Aug 25, 2019


I have kind of an odd history with Manhunter.

It was 2001, and the first post-Silence of the Lambs Hannibal Lecter film was being released to huge anticipation and fanfare. (Ridley Scott's Hannibal was released a mere nine years after The Silence of the Lambs, yet it felt like an eternity had passed in between; meanwhile, eighteen years have passed since Hannibal was released in theaters, but it feels like it just came out, doesn't it? Tell me, how old do you feel?)

In "honor" of Hannibal's impending release, Anchor Bay Entertainment released Manhunter on an anniversary VHS. "Hannibal Lecter's legacy of evil begins here" the cover art boasted. I was curious about the film, never having heard of it, let alone seen it. And I was warned against it. "It's so bad," I was told. The film was boring. Poorly made. "Some weird, no-name guy" was playing Hannibal Lecter.

Refusing to fold to such pressure, I brought it home anyway to give it a whirl. And my first viewing of Manhunter could best be described as conflicting. Chronologically, I don't recall if I had yet to read through the Hannibal Lecter novel series, though I since have, so it wasn't a matter of compulsively comparing the events of the film to the events of the book. It was more than I had no choice but to take the film at face value, doing my best to reconcile that The Silence of the Lambs had seemed to prove the final word on the subject of Hannibal Lecter. Fair or not, The Silence of the Lambs had already cemented the idea of who Hannibal Lecter was: how he sounded, looked, spoke, and in what way he figured into the conflict. Manhunter, based on the first novel of the Hannibal Lecter trilogy, Red Dragon, had no choice but to pale in comparison. After all, the same aesthetic--an FBI agent relying on the intellect of a captive serial killer for help in catching another killer at large--had already been established. Not only that, but Lambs hewed closer to the horror genre, with its gory and graphic depictions of exhumation, crime scene photography, along with its wild, awe-inspiring, and taboo-shattering performance from Ted Levine as Buffalo Bill. It was difficult to appreciate Manhunter from the outset because, following the discouragement in seeing the film, I only managed to see its flaws. But, like most things, perception can change over time. And as I became more and more attuned with who Michael Mann was, and how a Michael Mann film felt, it led me into a reintroduction to his take on the Hannibal Lecter legacy, and this time around, I found a lot more to appreciate.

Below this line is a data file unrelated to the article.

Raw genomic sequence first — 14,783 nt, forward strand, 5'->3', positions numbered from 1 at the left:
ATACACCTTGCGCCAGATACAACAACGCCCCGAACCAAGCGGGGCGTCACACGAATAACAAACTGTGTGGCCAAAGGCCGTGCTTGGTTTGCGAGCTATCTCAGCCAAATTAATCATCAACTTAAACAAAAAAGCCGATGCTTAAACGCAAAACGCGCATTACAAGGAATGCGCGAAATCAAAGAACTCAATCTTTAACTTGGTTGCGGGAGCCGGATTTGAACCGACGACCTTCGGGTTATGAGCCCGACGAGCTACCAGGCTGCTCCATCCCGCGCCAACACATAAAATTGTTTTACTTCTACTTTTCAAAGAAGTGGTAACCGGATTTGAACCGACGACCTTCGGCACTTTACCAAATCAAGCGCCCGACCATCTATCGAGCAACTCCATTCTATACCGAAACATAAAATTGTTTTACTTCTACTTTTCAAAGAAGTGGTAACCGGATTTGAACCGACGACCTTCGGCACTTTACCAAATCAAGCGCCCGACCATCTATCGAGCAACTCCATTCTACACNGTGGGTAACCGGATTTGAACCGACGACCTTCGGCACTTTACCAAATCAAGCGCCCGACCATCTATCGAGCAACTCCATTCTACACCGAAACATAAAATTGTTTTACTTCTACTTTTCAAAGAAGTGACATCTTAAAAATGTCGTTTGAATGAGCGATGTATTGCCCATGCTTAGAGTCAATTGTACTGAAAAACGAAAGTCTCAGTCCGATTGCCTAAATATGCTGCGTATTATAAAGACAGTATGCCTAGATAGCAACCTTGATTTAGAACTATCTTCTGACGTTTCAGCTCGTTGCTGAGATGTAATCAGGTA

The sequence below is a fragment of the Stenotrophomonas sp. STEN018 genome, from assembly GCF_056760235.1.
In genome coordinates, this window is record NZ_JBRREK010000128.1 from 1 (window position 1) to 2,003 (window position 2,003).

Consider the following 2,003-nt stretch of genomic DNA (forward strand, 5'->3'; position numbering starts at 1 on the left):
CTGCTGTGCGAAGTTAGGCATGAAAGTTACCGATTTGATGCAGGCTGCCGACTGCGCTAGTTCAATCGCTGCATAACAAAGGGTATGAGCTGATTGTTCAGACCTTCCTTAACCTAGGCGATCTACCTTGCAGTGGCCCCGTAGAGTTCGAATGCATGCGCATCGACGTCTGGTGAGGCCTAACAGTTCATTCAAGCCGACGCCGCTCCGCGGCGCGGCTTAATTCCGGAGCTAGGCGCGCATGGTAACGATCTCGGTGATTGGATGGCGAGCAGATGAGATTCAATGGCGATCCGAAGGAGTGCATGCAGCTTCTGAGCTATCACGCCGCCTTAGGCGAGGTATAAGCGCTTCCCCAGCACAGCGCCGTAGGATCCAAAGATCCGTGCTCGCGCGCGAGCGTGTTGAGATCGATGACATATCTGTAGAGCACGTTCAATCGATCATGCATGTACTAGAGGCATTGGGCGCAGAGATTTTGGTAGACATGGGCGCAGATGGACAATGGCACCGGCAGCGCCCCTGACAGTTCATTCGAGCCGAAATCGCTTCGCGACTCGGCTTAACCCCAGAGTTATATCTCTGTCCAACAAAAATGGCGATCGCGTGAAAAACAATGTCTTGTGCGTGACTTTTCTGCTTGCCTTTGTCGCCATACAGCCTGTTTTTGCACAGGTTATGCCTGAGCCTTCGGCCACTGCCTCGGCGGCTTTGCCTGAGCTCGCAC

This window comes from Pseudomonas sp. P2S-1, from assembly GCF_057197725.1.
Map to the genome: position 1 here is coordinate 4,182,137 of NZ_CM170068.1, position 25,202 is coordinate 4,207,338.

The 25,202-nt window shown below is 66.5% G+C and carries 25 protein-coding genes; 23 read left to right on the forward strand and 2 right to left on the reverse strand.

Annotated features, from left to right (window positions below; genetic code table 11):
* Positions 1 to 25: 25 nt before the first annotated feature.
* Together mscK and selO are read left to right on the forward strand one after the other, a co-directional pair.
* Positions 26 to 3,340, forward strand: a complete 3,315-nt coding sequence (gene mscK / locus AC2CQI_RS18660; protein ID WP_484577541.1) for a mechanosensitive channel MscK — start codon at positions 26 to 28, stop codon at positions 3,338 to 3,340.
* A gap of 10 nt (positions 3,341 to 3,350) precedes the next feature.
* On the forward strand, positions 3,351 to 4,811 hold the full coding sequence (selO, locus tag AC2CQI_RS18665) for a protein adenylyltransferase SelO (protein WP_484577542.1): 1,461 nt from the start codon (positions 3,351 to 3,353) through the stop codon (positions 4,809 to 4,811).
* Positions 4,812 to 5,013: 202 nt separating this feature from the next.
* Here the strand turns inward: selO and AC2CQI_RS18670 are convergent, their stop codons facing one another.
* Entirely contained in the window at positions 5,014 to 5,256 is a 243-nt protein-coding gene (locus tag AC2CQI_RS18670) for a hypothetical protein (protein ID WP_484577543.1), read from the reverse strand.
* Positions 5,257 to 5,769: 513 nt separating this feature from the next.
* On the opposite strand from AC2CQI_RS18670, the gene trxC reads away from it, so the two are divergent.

Manhunter is the Hannibal Lecter story reimagined as a police procedural. Efforts were made to maintain Lecter's (sorry, Lecktor's) cunning and intimidation, but to also dial down the grislier aspects from the character of the novel. (He's never once referred to as "Hannibal the Cannibal.") More interested in crafting a psychological thriller than the overtly horrific 2005 version of Red Dragon and the television series Hannibal, Michael Mann honed in on the effects of "the gift" that Will Graham possesses--and on how easily a person with that kind of gift can begin to lose a sense of who he is. But in doing this, his character came off as hardened, rather than the fragile and quite vulnerable version recently essayed by Hugh Dancy on the short-lived NBC series. (The less said about Edward Norton's "Nah, I'm good" take on the role, the better.) Because of this, Peterson's iteration of Will Graham was difficult to embrace at first, and at times, it still is. He seems less like a person trying to enjoy retirement in a Floridian pastel paradise with his wife and son, and more like someone insisting on this paradise and this family in an effort to enforce his own sense of normality. Right off the bat he seems unable to fully connect, emotionally, with his wife or his son, and whether this was purposeful on Mann's part or a disconnect between Peterson and the role is unclear. What is clear, however, that as appreciation grows over time for a film at first misunderstood, Peterson's Will Graham--hardened or not from his years of criminal profiling--is a fascinating portrayal of a man on the edge, obsessed with doing what he knows is right, to the point where he risks his life, as well as those of his family.